Sith Happens Posted by: Dale Franks
on Wednesday, June 01, 2005
Finally, my review of The Revenge of the Sith is done, and I can turn it over to you all for your perusal. Be advised that the review does contain minor spoilers. At least if you've been living under a rock since 1977, and don't know anything about the story arc.
So, if spoilers upset you, then just scroll down to the post below, where McQ presents a story about corruption in the US Border Patrol that appears to have been treated with a wink and a nod by the USBP leadership. I'm sure you'll find it calming.
For the rest of you, on we go.
Writing reviews of Star Wars movies has been, since 1982, a rip-roaring snort of a good time. The Empire Strikes Back was the last really good Star Wars movie. In fact, it was a good film. Unfortunately, The Return of the Jedi was the start of a long, horrific, downhill slide. And a steep one, too, considering that the hideous Jar-jar Binks made even ewoks look like a mature, adult plot device. Let's face it, the last three Star Wars movies have been bad, which makes reviewing them a lot more fun.
So, I went into The Revenge of the Sith with low expectations. In was looking for things to hate about the movie. Imagine my surprise when I realized that...I liked it.
This is not to say the movie is perfect. Far from it.
The main problem is the script. George Lucas is not your go-to guy for believable dialogue between star-crossed young lovers. Nor is he a guy who’ll tell the story by actually allowing the actors to act it out. He apparently prefers that they sit around a table and tell the story to each other. This was a key weakness of The Clone Wars, and it rears its ugly head here, too.
In the beginning of the movie, Anakin, who has secretly married Amidala—or, Padme, as she is now called—gropes her right in the entrace hall of the Republican Senate. If you are going to be kicked out of the Jedi order for having a hot young wife, popping the bone to her in public isn’t the best way to avoid calling attention to your illicit marriage. Moreover, they appear to live together, without anyone in the Jedi Temple becoming suspicious because Anakin’s never around at night. There’s no scene with another Jedi accosting him in the temple, and asking, “Hey, Anakin, I went to your room last night and you were gone. I tried to call you again on your quantum phone, too, and didn’t get an answer. That’s like the fifth night in a row. Where’ve you been, man?”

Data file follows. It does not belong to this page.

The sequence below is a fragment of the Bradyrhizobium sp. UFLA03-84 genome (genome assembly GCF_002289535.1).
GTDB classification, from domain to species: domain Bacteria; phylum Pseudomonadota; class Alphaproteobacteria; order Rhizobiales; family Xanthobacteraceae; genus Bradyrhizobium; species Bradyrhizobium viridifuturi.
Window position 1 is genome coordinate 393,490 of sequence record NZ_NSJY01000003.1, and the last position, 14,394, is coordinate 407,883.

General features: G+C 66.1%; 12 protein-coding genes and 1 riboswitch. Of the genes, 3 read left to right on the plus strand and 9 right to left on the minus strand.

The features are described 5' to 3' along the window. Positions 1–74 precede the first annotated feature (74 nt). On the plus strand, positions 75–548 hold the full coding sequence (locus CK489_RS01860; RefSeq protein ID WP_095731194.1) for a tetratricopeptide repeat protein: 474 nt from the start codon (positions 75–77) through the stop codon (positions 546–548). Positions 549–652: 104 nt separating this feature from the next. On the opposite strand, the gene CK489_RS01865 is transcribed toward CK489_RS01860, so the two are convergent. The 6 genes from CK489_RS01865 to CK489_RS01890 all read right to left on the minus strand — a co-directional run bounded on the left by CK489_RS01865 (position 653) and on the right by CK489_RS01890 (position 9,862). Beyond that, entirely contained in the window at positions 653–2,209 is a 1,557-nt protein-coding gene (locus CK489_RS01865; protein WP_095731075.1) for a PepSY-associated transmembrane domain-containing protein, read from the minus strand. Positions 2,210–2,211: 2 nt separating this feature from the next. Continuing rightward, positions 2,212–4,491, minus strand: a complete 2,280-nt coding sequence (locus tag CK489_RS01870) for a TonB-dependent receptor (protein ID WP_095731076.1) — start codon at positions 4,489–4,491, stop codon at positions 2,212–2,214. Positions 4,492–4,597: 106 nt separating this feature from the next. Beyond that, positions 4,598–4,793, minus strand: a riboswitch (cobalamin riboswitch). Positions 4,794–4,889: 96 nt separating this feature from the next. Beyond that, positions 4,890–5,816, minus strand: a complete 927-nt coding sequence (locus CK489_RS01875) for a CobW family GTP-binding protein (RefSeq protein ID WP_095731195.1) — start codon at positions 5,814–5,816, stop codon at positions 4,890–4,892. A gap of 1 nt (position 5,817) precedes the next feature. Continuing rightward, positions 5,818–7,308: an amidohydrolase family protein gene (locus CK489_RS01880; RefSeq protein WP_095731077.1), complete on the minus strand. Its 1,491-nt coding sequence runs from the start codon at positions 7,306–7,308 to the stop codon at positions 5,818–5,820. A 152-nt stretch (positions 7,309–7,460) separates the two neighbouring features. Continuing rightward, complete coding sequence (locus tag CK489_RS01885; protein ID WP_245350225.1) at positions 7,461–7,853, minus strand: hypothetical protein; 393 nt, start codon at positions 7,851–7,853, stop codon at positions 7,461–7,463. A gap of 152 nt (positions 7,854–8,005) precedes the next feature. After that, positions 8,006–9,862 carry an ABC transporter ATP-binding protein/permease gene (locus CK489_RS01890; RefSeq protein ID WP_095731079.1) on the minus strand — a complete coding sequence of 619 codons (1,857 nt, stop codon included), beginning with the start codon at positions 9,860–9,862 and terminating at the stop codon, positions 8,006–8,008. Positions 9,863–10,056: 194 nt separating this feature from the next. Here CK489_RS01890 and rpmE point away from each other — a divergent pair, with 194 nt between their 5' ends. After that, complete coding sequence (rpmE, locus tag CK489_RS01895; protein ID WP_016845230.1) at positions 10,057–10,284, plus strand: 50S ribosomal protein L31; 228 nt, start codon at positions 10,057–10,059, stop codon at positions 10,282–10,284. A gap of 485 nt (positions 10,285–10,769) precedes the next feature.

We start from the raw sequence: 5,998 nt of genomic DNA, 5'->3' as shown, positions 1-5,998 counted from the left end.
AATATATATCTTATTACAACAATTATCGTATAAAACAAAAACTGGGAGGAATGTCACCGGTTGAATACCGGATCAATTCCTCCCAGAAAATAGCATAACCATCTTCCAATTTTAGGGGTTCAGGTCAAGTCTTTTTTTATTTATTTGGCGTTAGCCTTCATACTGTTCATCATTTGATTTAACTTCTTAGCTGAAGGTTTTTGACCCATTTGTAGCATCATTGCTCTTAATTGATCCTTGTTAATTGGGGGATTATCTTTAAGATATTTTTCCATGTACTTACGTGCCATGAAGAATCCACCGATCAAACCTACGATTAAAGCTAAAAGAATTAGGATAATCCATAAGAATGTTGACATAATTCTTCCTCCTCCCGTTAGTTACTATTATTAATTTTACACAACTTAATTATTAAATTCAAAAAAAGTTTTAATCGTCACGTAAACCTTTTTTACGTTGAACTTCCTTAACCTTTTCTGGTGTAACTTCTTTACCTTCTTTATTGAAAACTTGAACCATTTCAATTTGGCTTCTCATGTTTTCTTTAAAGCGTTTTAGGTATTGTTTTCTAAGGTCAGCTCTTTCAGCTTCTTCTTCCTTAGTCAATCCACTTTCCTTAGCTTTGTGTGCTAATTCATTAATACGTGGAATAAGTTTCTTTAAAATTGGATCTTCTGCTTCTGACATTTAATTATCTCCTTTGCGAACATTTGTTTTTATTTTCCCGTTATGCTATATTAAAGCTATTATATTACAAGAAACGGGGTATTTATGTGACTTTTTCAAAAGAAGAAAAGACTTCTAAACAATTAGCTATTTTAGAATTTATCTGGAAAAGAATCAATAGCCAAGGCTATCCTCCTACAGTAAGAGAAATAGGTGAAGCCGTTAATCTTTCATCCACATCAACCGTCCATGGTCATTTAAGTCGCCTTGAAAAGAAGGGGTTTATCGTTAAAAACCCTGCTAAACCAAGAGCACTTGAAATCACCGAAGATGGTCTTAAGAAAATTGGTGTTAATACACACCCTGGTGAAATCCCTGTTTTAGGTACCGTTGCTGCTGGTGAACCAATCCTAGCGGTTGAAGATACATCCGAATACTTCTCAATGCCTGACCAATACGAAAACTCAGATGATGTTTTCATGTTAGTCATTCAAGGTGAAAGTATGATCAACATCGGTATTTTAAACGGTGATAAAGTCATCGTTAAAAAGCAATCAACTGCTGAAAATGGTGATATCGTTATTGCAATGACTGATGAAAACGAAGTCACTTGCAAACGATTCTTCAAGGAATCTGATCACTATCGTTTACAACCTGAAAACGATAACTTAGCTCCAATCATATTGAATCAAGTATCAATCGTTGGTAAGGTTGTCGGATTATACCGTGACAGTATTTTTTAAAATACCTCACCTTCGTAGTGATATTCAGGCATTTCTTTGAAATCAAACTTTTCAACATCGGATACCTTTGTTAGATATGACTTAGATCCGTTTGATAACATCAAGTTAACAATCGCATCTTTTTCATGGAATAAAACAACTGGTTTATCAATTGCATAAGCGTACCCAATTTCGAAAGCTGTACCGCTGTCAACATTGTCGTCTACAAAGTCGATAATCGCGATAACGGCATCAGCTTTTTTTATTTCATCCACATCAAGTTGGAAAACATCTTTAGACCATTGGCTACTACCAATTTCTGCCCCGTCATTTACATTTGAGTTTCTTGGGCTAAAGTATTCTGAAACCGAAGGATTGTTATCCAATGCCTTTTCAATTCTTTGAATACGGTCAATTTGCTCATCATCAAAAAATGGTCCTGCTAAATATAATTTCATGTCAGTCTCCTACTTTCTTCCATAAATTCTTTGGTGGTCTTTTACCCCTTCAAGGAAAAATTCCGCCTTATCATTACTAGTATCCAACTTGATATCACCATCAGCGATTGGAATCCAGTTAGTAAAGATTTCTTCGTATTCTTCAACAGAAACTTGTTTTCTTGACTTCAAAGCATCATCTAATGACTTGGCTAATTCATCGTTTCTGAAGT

Then there’s the whole Anakin “Turning to the Dark Side” subplot. Anakin’s conversion to the Dark Side is, frankly, unbelievable. In one split second, Hayden Christiansen goes from being a horribly conflicted young man with poor acting skills trying to do the right thing, to being a remorseless murderer of children with poor acting skills. I mean Mr. Christiansen, not the children.
Although, the Jedi younglings don’t wow you with their acting either.
And why does young Anakin turn to the dark side? He’s afraid that Padme will die in childbirth. In a society where technology has created jet-skis that travel faster than the speed of light, and allow hideously burned and diseased people to be transplanted into android bodies, Anakin acts like he’s living in Elizabethan England when it comes to maternity care. In the end, it doesn’t really matter whether she dies in childbirth, since Anakin tries to kill her himself with the Sith neck-squeeze deal.
Although, he does regret it later, in a scene that includes the obligatory "Nooooooooo!" cliché.
And there’s Yoda. “If look at the security tapes you do, only sadness will you find.” After 800 years, you’d think he would’ve found the time to learn proper Galactic Standard. I mean, even Schwarzenegger speaks English better than that.
But those really, are just quibbles. They detract from the enjoyment of the movie, but they don’t destroy it. There were no huge plot holes in the movie, for instance, like those in the profoundly stupid The Stepford Wives with Nichole Kidman, where the director was unable to choose whether the Stepford wives were robots or simply brainwashed, and in an act of stuporific obtuseness settled for them being both. The errors that do appear in Sith are errors of character and motivation, and, in the case of Mr. Christiansen, casting.
Or, in Mr. Lucas’ case, writing dialog.
And even with those errors, Mr. Lucas turned out a surprisingly watchable, exciting, and tragic story.
Unlike past films, Mr. Lucas steadfastly refrained from lightening the ending of the movie. He deals with the tragedy face on and, even if ineptly handled in portions, doesn’t hesitate to give us the full depth of the evil and betrayal the story embodies. The only thing hopeful about the ending at all is that we’ve already seen the next trilogy, and know how the story ends. Mr. Lucas gives us the betrayal and murder of the Jedi, the massacre of the younglings, and the triumph of the Sith without flinching. As a little extra added fillip, in the last scene of the movie, the emperor and the newly breath-masked Darth Vader are standing on a starship’s observation deck, watching as the first framework parts for the Death Star are welded together. Standing with them is what appears to be a young Peter Cushing, as the Grand Moff Tarkin.